Whereas other ecosystems have a natural internal scale, the European market is still mostly fragmented. The same factors that make the European landscape so diverse, its vast cultural and language differences, might also hinder startups’ ability to scale rapidly within its borders, a stepping stone towards international growth. Europe also lags behind in digitalization, pooled knowledge, and common platforms.

Working together, however, might mitigate these barriers.


In part, the vision of a unified European ecosystem stems from the differences in the rate of growth among EU startups, as well as their governance structure, sources of finance and business models.

Take, for instance, the Nordic region ecosystem. Their unique combination of high-end research, education, innovation and technology makes it stand out in the European Union. These ecosystems are dynamic places for startups in ICT, mobile, biotechnology, clean-tech and design. Several companies such as Skype and Spotify began as startups in this entrepreneurial region.

The Mediterranean, on the other hand, is characterized by the strong presence of startups in the SaaS, Tourism, and Data & Analytics industries. For example, Lisbon concentrates a large number of companies with a high degree of technology and R&D and is now home to over 300.000 companies.

With time, each ecosystem has developed its own strengths, talent pools, universities, business models and sources of funding, with little overlap. A further connection could be the path towards increased sustainability, better digital literacy and modernization, and greater resilience in the face of shared challenges.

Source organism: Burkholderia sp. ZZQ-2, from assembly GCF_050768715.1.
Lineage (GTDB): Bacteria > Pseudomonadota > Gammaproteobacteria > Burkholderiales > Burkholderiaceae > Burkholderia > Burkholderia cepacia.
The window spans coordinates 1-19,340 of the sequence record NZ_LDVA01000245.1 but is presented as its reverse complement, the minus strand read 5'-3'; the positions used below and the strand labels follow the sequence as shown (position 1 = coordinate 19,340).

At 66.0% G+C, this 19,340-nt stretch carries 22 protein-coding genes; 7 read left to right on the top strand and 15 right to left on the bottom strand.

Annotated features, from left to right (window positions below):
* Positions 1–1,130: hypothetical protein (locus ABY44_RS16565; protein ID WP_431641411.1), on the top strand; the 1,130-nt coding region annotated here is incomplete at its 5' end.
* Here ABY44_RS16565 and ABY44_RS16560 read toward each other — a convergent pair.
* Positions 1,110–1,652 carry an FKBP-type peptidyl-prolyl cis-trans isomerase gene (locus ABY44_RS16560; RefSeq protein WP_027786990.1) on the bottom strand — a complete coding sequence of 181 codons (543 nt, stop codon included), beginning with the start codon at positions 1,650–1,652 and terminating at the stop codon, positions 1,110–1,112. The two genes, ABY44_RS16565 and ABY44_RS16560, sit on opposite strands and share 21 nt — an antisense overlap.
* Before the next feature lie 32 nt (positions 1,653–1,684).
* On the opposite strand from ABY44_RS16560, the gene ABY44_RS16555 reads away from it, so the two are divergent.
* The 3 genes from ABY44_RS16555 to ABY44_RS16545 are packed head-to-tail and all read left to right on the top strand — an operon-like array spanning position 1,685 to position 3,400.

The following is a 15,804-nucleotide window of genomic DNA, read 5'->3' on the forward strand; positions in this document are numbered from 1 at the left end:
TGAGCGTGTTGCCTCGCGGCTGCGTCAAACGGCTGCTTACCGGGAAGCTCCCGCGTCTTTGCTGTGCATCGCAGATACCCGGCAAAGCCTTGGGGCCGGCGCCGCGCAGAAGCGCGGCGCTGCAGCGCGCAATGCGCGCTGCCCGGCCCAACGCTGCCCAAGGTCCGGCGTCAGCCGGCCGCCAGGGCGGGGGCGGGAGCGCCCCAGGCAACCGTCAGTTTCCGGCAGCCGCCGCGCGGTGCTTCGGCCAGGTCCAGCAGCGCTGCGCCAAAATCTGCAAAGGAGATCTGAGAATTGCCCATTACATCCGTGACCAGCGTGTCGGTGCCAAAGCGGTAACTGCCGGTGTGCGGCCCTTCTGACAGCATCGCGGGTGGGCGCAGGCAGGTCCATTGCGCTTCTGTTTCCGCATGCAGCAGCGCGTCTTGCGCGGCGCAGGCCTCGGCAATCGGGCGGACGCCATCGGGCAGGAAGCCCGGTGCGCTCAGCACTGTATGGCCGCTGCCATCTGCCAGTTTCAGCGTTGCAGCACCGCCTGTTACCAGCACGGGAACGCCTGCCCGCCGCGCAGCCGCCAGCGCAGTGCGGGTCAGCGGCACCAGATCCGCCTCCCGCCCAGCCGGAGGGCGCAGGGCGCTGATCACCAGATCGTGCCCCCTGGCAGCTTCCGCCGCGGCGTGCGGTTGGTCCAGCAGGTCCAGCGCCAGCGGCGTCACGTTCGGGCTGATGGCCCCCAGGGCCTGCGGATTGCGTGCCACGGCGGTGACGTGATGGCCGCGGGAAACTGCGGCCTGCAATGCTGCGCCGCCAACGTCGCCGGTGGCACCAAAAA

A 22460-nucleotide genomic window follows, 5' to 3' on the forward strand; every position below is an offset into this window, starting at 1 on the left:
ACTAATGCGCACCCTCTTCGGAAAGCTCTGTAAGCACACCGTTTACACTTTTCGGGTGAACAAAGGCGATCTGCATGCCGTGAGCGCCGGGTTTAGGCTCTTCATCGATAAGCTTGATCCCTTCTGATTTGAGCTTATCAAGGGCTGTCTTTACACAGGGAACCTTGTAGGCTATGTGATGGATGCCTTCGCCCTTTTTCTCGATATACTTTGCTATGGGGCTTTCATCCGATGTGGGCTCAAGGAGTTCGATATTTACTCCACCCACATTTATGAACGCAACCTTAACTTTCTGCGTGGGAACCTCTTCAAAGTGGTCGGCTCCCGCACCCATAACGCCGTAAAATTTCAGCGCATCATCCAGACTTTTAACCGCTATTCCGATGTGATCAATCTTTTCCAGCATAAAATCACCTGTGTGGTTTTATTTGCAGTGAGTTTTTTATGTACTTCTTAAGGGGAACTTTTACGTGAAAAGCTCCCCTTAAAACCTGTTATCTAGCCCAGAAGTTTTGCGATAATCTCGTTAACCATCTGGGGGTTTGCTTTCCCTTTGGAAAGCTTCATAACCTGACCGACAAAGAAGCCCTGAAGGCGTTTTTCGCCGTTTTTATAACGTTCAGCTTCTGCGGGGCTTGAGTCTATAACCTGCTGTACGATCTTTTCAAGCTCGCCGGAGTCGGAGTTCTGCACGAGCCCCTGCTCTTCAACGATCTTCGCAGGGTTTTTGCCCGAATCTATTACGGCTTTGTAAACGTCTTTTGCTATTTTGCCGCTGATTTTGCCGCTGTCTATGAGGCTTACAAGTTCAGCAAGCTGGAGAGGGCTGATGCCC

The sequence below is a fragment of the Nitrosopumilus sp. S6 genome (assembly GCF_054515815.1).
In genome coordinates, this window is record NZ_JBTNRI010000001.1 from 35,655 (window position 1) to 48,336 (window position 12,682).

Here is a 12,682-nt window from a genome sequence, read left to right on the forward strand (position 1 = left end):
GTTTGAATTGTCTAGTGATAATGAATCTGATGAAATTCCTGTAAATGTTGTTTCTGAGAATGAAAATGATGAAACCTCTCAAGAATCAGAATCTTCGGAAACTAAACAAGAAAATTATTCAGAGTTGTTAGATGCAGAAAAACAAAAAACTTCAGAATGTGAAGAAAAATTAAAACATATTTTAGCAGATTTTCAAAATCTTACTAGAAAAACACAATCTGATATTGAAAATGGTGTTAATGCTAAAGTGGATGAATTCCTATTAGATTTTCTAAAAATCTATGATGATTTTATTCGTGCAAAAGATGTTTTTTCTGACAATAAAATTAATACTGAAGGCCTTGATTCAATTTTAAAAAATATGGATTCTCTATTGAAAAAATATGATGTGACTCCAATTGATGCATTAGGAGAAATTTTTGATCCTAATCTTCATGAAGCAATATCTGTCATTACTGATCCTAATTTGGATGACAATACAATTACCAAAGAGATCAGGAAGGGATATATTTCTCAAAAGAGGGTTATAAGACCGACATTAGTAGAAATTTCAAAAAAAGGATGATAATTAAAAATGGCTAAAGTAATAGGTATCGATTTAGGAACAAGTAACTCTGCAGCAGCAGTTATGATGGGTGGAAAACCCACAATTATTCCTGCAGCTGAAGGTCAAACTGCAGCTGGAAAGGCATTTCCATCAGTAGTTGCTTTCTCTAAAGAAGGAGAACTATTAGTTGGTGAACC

Startups in isolated ecosystems can end up doing things differently simply because they have a different entrepreneurial culture and resource pool. The way job postings in different tech hubs reacted to coronavirus shows the need to improve talent flow within EU borders.

In some markets, such as Portugal and Ireland, the number of tech job postings spiked as job postings in other sectors disappeared from the market due to more aggressive hiring freezes. In others, such as Sweden and Denmark, tech positions declined in volume relative to the broader job market.

Portugal saw the highest rise of tech jobs that are classified as hard to fill — jobs that have remained advertised for more than sixty days — followed by the Netherlands and Belgium. On the other end of the spectrum, employers posting tech jobs in Denmark, the UK and Ireland are least likely to find their position hard to fill.

The ability to tap into cross-border talent pools as it becomes available is critical for those “hard to fill” positions. It is also a way to diversify in-house talent with skills that are more pervasive in other countries and to reduce overhead by staffing in a cost-effective way.

Moving from a “centralised hub” to a “multi-hub” network of locations

Compared to a “central hub”, a ‘multi-hub network of locations significantly reduces the geographical, organisational and technological distance separating people working for the same company in different European countries. It provides greater potential for cross-fertilization of technologies and access to location-specific competencies.